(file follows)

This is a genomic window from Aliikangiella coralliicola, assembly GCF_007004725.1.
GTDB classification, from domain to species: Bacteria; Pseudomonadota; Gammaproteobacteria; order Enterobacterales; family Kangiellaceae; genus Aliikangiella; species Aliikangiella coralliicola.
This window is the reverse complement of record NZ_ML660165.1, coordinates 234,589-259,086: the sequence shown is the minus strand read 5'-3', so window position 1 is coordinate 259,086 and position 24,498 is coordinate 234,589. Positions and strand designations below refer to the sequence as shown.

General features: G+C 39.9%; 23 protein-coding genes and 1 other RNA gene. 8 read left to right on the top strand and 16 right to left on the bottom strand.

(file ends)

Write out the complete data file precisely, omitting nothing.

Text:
This is a genomic window from Aliikangiella coralliicola, assembly GCF_007004725.1.
GTDB classification, from domain to species: Bacteria; Pseudomonadota; Gammaproteobacteria; order Enterobacterales; family Kangiellaceae; genus Aliikangiella; species Aliikangiella coralliicola.
This window is the reverse complement of record NZ_ML660165.1, coordinates 234,589-259,086: the sequence shown is the minus strand read 5'-3', so window position 1 is coordinate 259,086 and position 24,498 is coordinate 234,589. Positions and strand designations below refer to the sequence as shown.

General features: G+C 39.9%; 23 protein-coding genes and 1 other RNA gene. 8 read left to right on the top strand and 16 right to left on the bottom strand.